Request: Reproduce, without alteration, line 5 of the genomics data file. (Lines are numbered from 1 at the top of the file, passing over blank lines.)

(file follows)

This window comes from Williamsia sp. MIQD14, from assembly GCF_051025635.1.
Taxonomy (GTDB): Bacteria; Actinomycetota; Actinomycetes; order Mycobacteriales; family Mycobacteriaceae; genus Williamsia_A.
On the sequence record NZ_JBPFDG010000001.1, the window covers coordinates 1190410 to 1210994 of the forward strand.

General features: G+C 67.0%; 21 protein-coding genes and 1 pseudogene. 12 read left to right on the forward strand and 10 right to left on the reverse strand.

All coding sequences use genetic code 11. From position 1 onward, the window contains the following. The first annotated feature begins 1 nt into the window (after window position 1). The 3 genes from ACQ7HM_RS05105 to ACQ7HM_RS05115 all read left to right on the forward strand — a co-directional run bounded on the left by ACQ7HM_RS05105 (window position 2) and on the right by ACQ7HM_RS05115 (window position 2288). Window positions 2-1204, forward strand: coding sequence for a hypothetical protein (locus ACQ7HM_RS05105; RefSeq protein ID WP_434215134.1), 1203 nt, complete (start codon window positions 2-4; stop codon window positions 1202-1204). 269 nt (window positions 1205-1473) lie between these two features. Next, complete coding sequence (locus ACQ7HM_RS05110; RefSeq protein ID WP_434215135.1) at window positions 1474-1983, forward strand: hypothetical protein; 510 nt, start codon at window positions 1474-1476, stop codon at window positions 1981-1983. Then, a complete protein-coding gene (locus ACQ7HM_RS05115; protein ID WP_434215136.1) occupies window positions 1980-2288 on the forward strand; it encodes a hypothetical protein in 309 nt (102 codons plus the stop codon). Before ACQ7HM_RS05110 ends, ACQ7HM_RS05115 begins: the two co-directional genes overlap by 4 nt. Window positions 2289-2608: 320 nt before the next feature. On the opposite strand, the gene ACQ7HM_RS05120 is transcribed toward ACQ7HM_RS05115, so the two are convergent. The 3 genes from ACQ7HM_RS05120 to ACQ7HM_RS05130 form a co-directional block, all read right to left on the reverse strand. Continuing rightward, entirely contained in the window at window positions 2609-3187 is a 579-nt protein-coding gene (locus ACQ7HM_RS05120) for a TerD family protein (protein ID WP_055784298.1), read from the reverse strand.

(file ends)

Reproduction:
All coding sequences use genetic code 11. From position 1 onward, the window contains the following. The first annotated feature begins 1 nt into the window (after window position 1). The 3 genes from ACQ7HM_RS05105 to ACQ7HM_RS05115 all read left to right on the forward strand — a co-directional run bounded on the left by ACQ7HM_RS05105 (window position 2) and on the right by ACQ7HM_RS05115 (window position 2288). Window positions 2-1204, forward strand: coding sequence for a hypothetical protein (locus ACQ7HM_RS05105; RefSeq protein ID WP_434215134.1), 1203 nt, complete (start codon window positions 2-4; stop codon window positions 1202-1204). 269 nt (window positions 1205-1473) lie between these two features. Next, complete coding sequence (locus ACQ7HM_RS05110; RefSeq protein ID WP_434215135.1) at window positions 1474-1983, forward strand: hypothetical protein; 510 nt, start codon at window positions 1474-1476, stop codon at window positions 1981-1983. Then, a complete protein-coding gene (locus ACQ7HM_RS05115; protein ID WP_434215136.1) occupies window positions 1980-2288 on the forward strand; it encodes a hypothetical protein in 309 nt (102 codons plus the stop codon). Before ACQ7HM_RS05110 ends, ACQ7HM_RS05115 begins: the two co-directional genes overlap by 4 nt. Window positions 2289-2608: 320 nt before the next feature. On the opposite strand, the gene ACQ7HM_RS05120 is transcribed toward ACQ7HM_RS05115, so the two are convergent. The 3 genes from ACQ7HM_RS05120 to ACQ7HM_RS05130 form a co-directional block, all read right to left on the reverse strand. Continuing rightward, entirely contained in the window at window positions 2609-3187 is a 579-nt protein-coding gene (locus ACQ7HM_RS05120) for a TerD family protein (protein ID WP_055784298.1), read from the reverse strand.